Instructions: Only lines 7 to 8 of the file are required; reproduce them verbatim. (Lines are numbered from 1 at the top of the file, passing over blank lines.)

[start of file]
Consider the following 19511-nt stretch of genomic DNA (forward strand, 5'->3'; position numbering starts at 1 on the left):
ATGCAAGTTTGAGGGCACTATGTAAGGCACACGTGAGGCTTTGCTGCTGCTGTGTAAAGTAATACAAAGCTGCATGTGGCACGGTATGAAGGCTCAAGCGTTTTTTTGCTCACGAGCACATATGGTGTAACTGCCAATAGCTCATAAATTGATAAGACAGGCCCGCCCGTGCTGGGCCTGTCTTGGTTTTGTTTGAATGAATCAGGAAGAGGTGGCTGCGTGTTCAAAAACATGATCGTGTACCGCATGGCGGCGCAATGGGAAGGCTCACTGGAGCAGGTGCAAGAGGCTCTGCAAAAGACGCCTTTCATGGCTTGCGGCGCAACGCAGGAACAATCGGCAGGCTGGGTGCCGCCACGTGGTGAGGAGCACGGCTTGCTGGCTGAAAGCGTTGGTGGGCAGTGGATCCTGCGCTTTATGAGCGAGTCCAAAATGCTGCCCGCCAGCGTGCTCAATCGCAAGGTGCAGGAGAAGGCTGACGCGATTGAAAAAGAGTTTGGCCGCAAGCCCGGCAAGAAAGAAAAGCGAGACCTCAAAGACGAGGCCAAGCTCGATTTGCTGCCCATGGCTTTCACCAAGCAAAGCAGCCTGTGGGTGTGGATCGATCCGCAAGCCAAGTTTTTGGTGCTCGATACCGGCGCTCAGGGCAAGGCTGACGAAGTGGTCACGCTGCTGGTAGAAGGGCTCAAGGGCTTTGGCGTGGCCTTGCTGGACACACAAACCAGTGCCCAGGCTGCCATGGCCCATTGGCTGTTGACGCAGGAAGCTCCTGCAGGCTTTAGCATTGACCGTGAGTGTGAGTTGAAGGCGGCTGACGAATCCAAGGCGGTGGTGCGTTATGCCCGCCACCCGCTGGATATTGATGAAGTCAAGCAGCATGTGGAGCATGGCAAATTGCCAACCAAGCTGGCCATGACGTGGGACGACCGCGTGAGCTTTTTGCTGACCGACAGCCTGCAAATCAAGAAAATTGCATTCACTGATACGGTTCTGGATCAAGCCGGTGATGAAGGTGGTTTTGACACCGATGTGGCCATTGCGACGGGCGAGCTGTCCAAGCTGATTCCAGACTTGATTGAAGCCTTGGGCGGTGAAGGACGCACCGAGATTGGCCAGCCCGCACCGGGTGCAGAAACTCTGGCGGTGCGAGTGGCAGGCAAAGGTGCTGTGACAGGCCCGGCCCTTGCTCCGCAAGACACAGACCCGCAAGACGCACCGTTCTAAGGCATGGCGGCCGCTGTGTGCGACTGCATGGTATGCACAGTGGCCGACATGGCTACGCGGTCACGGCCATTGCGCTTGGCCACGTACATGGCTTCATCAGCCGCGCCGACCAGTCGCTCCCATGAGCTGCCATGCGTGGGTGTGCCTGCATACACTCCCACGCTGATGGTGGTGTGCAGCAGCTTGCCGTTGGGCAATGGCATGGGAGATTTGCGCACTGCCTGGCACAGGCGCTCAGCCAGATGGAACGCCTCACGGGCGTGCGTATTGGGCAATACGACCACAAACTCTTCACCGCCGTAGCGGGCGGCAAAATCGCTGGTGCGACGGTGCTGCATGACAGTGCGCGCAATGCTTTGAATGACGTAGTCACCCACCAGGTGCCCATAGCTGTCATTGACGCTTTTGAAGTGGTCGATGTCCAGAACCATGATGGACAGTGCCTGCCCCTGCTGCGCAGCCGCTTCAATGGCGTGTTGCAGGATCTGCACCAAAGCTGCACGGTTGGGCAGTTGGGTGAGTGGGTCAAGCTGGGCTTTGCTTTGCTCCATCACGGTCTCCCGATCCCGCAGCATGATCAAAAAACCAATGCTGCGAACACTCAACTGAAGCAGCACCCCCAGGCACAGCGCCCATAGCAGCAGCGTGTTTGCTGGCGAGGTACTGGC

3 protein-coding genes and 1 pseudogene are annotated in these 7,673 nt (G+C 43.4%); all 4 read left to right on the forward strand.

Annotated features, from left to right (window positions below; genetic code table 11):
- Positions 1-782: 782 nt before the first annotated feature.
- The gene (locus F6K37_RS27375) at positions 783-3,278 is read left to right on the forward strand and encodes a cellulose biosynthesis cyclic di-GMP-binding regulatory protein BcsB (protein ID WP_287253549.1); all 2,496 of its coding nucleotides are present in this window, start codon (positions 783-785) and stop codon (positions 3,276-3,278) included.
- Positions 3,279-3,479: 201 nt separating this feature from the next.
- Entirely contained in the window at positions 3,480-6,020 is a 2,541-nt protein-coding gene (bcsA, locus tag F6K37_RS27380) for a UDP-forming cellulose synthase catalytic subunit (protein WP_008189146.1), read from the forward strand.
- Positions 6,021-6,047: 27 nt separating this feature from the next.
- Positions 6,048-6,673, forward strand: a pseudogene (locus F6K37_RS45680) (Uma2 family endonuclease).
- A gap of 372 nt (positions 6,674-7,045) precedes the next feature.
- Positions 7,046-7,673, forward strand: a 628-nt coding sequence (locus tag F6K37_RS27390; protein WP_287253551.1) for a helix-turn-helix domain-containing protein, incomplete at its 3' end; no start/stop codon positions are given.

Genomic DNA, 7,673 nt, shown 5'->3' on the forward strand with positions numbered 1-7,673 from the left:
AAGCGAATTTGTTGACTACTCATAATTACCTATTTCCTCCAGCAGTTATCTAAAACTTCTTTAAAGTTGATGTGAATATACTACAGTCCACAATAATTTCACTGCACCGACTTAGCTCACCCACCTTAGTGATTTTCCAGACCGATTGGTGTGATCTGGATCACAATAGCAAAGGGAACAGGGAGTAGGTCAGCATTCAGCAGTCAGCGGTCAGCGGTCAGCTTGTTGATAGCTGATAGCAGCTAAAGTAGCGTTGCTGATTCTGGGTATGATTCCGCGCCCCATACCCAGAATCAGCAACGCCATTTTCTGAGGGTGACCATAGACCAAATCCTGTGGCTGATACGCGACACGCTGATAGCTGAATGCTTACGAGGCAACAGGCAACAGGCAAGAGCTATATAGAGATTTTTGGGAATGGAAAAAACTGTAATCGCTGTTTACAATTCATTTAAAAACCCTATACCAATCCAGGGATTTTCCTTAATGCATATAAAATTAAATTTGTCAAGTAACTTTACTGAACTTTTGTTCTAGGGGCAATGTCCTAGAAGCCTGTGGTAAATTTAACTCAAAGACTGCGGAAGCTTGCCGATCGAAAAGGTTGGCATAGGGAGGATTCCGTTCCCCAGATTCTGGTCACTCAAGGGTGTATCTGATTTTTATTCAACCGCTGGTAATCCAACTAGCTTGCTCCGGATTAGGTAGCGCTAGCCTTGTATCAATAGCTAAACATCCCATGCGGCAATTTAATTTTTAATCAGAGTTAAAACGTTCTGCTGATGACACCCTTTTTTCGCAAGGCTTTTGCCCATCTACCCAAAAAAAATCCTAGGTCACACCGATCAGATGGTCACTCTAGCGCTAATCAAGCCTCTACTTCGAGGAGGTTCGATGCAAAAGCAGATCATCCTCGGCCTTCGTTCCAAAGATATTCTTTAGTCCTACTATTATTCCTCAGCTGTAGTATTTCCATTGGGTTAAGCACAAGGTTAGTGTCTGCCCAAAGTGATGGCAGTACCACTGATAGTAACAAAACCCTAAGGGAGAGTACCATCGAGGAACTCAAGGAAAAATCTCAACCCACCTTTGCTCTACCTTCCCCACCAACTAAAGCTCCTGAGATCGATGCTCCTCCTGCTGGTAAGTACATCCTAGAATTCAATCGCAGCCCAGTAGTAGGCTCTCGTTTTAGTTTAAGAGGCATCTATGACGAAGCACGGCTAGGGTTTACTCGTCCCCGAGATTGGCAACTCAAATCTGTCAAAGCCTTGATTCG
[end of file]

- Positions 3,279-3,479: 201 nt separating this feature from the next.
- Entirely contained in the window at positions 3,480-6,020 is a 2,541-nt protein-coding gene (bcsA, locus tag F6K37_RS27380) for a UDP-forming cellulose synthase catalytic subunit (protein WP_008189146.1), read from the forward strand.